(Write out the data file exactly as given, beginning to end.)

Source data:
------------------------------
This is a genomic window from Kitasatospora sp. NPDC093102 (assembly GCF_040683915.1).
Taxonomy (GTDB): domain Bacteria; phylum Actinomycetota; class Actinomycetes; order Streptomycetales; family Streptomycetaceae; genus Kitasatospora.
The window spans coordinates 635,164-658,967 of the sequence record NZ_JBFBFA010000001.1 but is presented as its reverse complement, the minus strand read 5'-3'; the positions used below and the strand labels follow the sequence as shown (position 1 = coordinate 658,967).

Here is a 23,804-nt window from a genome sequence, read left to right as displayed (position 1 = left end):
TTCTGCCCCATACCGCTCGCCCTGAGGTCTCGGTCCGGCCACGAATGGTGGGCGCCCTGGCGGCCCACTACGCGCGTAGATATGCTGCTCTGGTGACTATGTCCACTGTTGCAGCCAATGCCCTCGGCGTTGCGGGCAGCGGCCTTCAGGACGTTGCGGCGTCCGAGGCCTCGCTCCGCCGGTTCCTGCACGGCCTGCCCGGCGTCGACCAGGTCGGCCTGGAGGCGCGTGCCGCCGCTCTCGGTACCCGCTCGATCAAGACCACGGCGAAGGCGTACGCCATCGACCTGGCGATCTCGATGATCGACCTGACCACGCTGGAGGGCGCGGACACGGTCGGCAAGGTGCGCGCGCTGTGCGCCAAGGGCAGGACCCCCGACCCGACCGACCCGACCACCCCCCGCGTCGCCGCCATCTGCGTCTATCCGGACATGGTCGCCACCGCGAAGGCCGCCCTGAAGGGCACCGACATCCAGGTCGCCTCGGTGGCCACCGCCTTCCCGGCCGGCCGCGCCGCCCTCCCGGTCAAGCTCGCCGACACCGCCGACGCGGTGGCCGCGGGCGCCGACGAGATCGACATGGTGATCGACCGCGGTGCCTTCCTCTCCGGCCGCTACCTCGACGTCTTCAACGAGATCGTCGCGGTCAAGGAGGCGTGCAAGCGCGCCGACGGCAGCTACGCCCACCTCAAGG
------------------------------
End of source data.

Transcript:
This is a genomic window from Kitasatospora sp. NPDC093102 (assembly GCF_040683915.1).
Taxonomy (GTDB): domain Bacteria; phylum Actinomycetota; class Actinomycetes; order Streptomycetales; family Streptomycetaceae; genus Kitasatospora.
The window spans coordinates 635,164-658,967 of the sequence record NZ_JBFBFA010000001.1 but is presented as its reverse complement, the minus strand read 5'-3'; the positions used below and the strand labels follow the sequence as shown (position 1 = coordinate 658,967).

Here is a 23,804-nt window from a genome sequence, read left to right as displayed (position 1 = left end):
TTCTGCCCCATACCGCTCGCCCTGAGGTCTCGGTCCGGCCACGAATGGTGGGCGCCCTGGCGGCCCACTACGCGCGTAGATATGCTGCTCTGGTGACTATGTCCACTGTTGCAGCCAATGCCCTCGGCGTTGCGGGCAGCGGCCTTCAGGACGTTGCGGCGTCCGAGGCCTCGCTCCGCCGGTTCCTGCACGGCCTGCCCGGCGTCGACCAGGTCGGCCTGGAGGCGCGTGCCGCCGCTCTCGGTACCCGCTCGATCAAGACCACGGCGAAGGCGTACGCCATCGACCTGGCGATCTCGATGATCGACCTGACCACGCTGGAGGGCGCGGACACGGTCGGCAAGGTGCGCGCGCTGTGCGCCAAGGGCAGGACCCCCGACCCGACCGACCCGACCACCCCCCGCGTCGCCGCCATCTGCGTCTATCCGGACATGGTCGCCACCGCGAAGGCCGCCCTGAAGGGCACCGACATCCAGGTCGCCTCGGTGGCCACCGCCTTCCCGGCCGGCCGCGCCGCCCTCCCGGTCAAGCTCGCCGACACCGCCGACGCGGTGGCCGCGGGCGCCGACGAGATCGACATGGTGATCGACCGCGGTGCCTTCCTCTCCGGCCGCTACCTCGACGTCTTCAACGAGATCGTCGCGGTCAAGGAGGCGTGCAAGCGCGCCGACGGCAGCTACGCCCACCTCAAGG